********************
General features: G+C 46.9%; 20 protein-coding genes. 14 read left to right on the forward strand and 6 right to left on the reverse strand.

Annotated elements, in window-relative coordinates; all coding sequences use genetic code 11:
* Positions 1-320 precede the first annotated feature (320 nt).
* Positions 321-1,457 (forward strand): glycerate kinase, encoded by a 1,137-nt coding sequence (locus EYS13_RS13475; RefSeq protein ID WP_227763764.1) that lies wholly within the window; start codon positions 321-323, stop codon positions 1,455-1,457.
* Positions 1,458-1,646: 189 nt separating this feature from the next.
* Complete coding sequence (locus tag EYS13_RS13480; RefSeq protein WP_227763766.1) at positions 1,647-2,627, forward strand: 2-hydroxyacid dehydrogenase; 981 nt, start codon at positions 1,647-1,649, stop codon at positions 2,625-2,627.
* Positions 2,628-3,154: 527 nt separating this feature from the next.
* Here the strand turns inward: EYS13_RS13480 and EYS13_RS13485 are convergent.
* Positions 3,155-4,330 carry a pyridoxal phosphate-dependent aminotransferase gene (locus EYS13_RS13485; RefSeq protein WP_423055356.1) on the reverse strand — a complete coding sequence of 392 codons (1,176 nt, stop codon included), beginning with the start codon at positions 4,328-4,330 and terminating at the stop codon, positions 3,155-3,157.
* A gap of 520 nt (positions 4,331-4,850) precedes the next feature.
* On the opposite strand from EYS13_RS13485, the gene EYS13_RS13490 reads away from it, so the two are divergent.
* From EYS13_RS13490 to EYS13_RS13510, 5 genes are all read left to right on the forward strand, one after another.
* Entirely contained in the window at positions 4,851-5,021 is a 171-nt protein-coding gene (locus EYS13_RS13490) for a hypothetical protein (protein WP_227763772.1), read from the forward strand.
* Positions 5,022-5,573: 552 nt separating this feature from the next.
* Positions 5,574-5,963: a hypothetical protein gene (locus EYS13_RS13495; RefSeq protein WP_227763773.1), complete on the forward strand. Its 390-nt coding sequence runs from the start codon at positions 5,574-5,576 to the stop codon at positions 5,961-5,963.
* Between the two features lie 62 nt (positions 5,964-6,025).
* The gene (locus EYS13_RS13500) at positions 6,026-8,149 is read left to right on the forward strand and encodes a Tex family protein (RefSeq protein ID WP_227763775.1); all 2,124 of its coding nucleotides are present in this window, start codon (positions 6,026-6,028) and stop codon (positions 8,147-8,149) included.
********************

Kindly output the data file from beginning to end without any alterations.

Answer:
General features: G+C 46.9%; 20 protein-coding genes. 14 read left to right on the forward strand and 6 right to left on the reverse strand.

Annotated elements, in window-relative coordinates; all coding sequences use genetic code 11:
* Positions 1-320 precede the first annotated feature (320 nt).
* Positions 321-1,457 (forward strand): glycerate kinase, encoded by a 1,137-nt coding sequence (locus EYS13_RS13475; RefSeq protein ID WP_227763764.1) that lies wholly within the window; start codon positions 321-323, stop codon positions 1,455-1,457.
* Positions 1,458-1,646: 189 nt separating this feature from the next.
* Complete coding sequence (locus tag EYS13_RS13480; RefSeq protein WP_227763766.1) at positions 1,647-2,627, forward strand: 2-hydroxyacid dehydrogenase; 981 nt, start codon at positions 1,647-1,649, stop codon at positions 2,625-2,627.
* Positions 2,628-3,154: 527 nt separating this feature from the next.
* Here the strand turns inward: EYS13_RS13480 and EYS13_RS13485 are convergent.
* Positions 3,155-4,330 carry a pyridoxal phosphate-dependent aminotransferase gene (locus EYS13_RS13485; RefSeq protein WP_423055356.1) on the reverse strand — a complete coding sequence of 392 codons (1,176 nt, stop codon included), beginning with the start codon at positions 4,328-4,330 and terminating at the stop codon, positions 3,155-3,157.
* A gap of 520 nt (positions 4,331-4,850) precedes the next feature.
* On the opposite strand from EYS13_RS13485, the gene EYS13_RS13490 reads away from it, so the two are divergent.
* From EYS13_RS13490 to EYS13_RS13510, 5 genes are all read left to right on the forward strand, one after another.
* Entirely contained in the window at positions 4,851-5,021 is a 171-nt protein-coding gene (locus EYS13_RS13490) for a hypothetical protein (protein WP_227763772.1), read from the forward strand.
* Positions 5,022-5,573: 552 nt separating this feature from the next.
* Positions 5,574-5,963: a hypothetical protein gene (locus EYS13_RS13495; RefSeq protein WP_227763773.1), complete on the forward strand. Its 390-nt coding sequence runs from the start codon at positions 5,574-5,576 to the stop codon at positions 5,961-5,963.
* Between the two features lie 62 nt (positions 5,964-6,025).
* The gene (locus EYS13_RS13500) at positions 6,026-8,149 is read left to right on the forward strand and encodes a Tex family protein (RefSeq protein ID WP_227763775.1); all 2,124 of its coding nucleotides are present in this window, start codon (positions 6,026-6,028) and stop codon (positions 8,147-8,149) included.